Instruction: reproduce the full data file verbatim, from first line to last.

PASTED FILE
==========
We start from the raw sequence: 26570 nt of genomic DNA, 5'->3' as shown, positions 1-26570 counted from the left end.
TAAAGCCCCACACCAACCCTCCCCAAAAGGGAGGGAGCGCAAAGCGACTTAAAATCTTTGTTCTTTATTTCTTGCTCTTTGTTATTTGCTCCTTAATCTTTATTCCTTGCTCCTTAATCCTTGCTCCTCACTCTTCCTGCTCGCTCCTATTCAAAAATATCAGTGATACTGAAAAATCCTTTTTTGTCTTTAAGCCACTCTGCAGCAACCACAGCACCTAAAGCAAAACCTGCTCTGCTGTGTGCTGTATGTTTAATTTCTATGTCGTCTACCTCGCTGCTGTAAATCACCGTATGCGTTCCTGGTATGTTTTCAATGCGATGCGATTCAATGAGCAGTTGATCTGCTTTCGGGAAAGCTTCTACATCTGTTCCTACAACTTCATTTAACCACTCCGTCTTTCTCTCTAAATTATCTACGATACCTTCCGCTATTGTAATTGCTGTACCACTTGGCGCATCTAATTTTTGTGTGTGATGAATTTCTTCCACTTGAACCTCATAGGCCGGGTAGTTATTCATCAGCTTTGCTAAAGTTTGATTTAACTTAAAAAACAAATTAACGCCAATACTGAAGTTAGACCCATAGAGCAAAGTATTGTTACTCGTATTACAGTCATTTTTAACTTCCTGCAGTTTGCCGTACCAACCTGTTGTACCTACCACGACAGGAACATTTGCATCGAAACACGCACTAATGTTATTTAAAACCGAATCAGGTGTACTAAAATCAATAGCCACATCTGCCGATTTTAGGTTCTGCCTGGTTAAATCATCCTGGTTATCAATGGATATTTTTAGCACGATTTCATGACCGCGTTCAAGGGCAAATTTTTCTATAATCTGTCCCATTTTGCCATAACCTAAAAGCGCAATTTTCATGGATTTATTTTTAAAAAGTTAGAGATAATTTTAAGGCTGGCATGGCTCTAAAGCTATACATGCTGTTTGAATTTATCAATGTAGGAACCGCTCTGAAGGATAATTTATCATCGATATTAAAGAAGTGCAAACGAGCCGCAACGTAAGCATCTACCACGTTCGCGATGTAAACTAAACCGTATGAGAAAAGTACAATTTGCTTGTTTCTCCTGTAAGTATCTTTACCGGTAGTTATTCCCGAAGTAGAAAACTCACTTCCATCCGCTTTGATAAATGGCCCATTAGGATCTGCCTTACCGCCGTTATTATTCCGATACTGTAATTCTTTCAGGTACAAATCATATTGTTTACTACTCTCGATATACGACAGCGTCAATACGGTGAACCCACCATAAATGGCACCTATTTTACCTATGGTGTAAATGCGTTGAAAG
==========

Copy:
We start from the raw sequence: 26570 nt of genomic DNA, 5'->3' as shown, positions 1-26570 counted from the left end.
TAAAGCCCCACACCAACCCTCCCCAAAAGGGAGGGAGCGCAAAGCGACTTAAAATCTTTGTTCTTTATTTCTTGCTCTTTGTTATTTGCTCCTTAATCTTTATTCCTTGCTCCTTAATCCTTGCTCCTCACTCTTCCTGCTCGCTCCTATTCAAAAATATCAGTGATACTGAAAAATCCTTTTTTGTCTTTAAGCCACTCTGCAGCAACCACAGCACCTAAAGCAAAACCTGCTCTGCTGTGTGCTGTATGTTTAATTTCTATGTCGTCTACCTCGCTGCTGTAAATCACCGTATGCGTTCCTGGTATGTTTTCAATGCGATGCGATTCAATGAGCAGTTGATCTGCTTTCGGGAAAGCTTCTACATCTGTTCCTACAACTTCATTTAACCACTCCGTCTTTCTCTCTAAATTATCTACGATACCTTCCGCTATTGTAATTGCTGTACCACTTGGCGCATCTAATTTTTGTGTGTGATGAATTTCTTCCACTTGAACCTCATAGGCCGGGTAGTTATTCATCAGCTTTGCTAAAGTTTGATTTAACTTAAAAAACAAATTAACGCCAATACTGAAGTTAGACCCATAGAGCAAAGTATTGTTACTCGTATTACAGTCATTTTTAACTTCCTGCAGTTTGCCGTACCAACCTGTTGTACCTACCACGACAGGAACATTTGCATCGAAACACGCACTAATGTTATTTAAAACCGAATCAGGTGTACTAAAATCAATAGCCACATCTGCCGATTTTAGGTTCTGCCTGGTTAAATCATCCTGGTTATCAATGGATATTTTTAGCACGATTTCATGACCGCGTTCAAGGGCAAATTTTTCTATAATCTGTCCCATTTTGCCATAACCTAAAAGCGCAATTTTCATGGATTTATTTTTAAAAAGTTAGAGATAATTTTAAGGCTGGCATGGCTCTAAAGCTATACATGCTGTTTGAATTTATCAATGTAGGAACCGCTCTGAAGGATAATTTATCATCGATATTAAAGAAGTGCAAACGAGCCGCAACGTAAGCATCTACCACGTTCGCGATGTAAACTAAACCGTATGAGAAAAGTACAATTTGCTTGTTTCTCCTGTAAGTATCTTTACCGGTAGTTATTCCCGAAGTAGAAAACTCACTTCCATCCGCTTTGATAAATGGCCCATTAGGATCTGCCTTACCGCCGTTATTATTCCGATACTGTAATTCTTTCAGGTACAAATCATATTGTTTACTACTCTCGATATACGACAGCGTCAATACGGTGAACCCACCATAAATGGCACCTATTTTACCTATGGTGTAAATGCGTTGAAAG